The Commission condemned the plan as an unfair method of competition within the meaning of § 5 of the Federal Trade Commission Act. ( 38 Stat. 719).
In the original complaint it was charged that, in order to accomplish the illegal purpose intended, the Beech-Nut Company required its purchasers to agree to maintain or resell such products at standard selling prices, and that, for the purpose of maintaining such standard resale prices and for the purpose of inducing and compelling its customers to maintain and keep such standard prices, the company refused to sell its products to customers and dealers who would not agree to maintain such specified standard resale prices, and who did resell such products at the specified standard selling prices fixed and determined by the company. By stipulation before trial the complaint was amended so as to charge: That the Beech-Nut Company has adopted and enforced a system of fixing and maintaining certain specified standard prices at which its chewing gum and food products shall be resold by purchasers thereof, including jobbers, wholesalers and retailers, with the purpose and effect of securing the trade of such jobbers, wholesalers and retailers, and of enlisting their active support and cooperation in enlarging the sale of respondent's products, to the prejudice of its competitors who do not require and enforce the maintenance of resale prices for their products; and with the purpose and effect of eliminating competition in prices among all jobbers, wholesalers and retailers, respectively, engaged in handling the products manufactured by the company; thereby depriving such distributors of their right to sell, and preventing them from selling, its products at such prices as they may deem to be, and as are, adequate and warranted by their respective selling costs and efficiency, and with various other effects; and that the company, as a means of making effective its system of resale prices and of inducing and compelling its customers and the dealer customers of its customers to maintain such resale prices, has for more than two years last past: Made it generally known to jobbers, wholesalers and retailers, respectively, that it required and insisted that they should sell its products at the resale prices so fixed by it, and refused to sell to jobbers, wholesalers or retailers not maintaining such prices; that the company threatened to and did refuse to sell to all jobbers, wholesalers and retailers who failed to maintain the resale prices so fixed by it, or who sold to other distributors who failed to maintain such prices; induced or compelled the jobbers, wholesalers and retailers, by divers other means, not only to maintain its resale prices so fixed, but also to discontinue selling its products to other jobbers, wholesalers and retailers who did not maintain such resale prices; that the company caused the diversion of retailers' orders away from jobbers and wholesalers who did not maintain such resale prices so fixed by it, or who had resold its products to other jobbers, wholesalers or retailers who had failed to maintain such resale prices, and caused such orders to be given to other jobbers and wholesalers who had maintained such resale prices and/or had refused to supply other jobbers, wholesalers and retailers failing to maintain such prices; that the company solicited and secured the cooperation of wholesalers, jobbers and retailers in reporting price cutters, all in pursuance of its efforts to ascertain the names of all distributors of its products who had failed to maintain the resale prices fixed by it and/or who had resold to other jobbers, wholesalers and retailers failing to maintain such prices; that it entered in card records kept by it the names of all dealers reported to it, either in this or other ways, as not maintaining its resale prices or as selling to other distributors not maintaining such prices, and has taken various measures to prevent all such dealers from obtaining further shipments of its products from any source until it has received from them declarations, promises, assurances, statements, or other similar expressions, to the effect that in the future such dealers intend to and will sell such products at the resale prices fixed by the company and will refrain from selling the same to other jobbers, wholesalers and retailers failing to maintain such prices; that respondent employed various other means and methods for the enforcement of its system of maintaining resale prices.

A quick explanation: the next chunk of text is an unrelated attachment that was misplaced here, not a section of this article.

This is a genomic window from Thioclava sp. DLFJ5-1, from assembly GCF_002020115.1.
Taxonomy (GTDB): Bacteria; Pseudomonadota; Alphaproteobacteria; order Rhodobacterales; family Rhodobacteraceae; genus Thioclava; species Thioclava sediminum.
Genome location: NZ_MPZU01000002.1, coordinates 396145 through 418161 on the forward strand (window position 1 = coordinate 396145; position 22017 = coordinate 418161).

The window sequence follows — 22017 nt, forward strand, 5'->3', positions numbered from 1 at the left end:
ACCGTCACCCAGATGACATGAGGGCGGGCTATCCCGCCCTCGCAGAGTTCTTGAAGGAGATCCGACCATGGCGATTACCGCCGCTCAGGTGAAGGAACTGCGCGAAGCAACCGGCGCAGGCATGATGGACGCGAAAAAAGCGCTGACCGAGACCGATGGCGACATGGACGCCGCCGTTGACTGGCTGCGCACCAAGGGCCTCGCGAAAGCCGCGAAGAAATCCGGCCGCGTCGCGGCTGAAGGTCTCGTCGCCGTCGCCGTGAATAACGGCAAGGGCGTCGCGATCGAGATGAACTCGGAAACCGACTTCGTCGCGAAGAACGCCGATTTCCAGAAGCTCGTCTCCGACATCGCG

The case was heard before the Commission upon an agreed statement of facts, from which, among other things, it found:
The Beech-Nut Packing Company customarily markets its products principally through jobbers and wholesalers in the grocery, drug, candy and tobacco lines, who in turn resell to retailers in these lines. Such wholesale and retail dealers are selected as desirable customers because they are known or believed to be of good credit standing, who are willing to resell at the resale prices suggested by the company and who do resell at such prices, who are willing to refuse to sell and who do refuse to sell to jobbers, wholesalers and retailers who do not resell at the resale prices suggested by the company, and who do not sell to such jobbers, wholesalers and retailers, who in other respects are good and satisfactory merchandisers. Such jobbers, wholesalers and retailers are designated by the company as "selected" or "desirable" dealers. In a few instances the company also sells "direct" to certain large retailers who are selected as are the jobbers, wholesalers and retailers. The total number of such dealers, handling the products of the company, includes the greater portion of the jobbers, wholesalers and retailers, respectively, in the grocery trades, and a large proportion of the jobbers, wholesalers and retailers in the drug, candy, and tobacco trades, respectively, throughout the United States.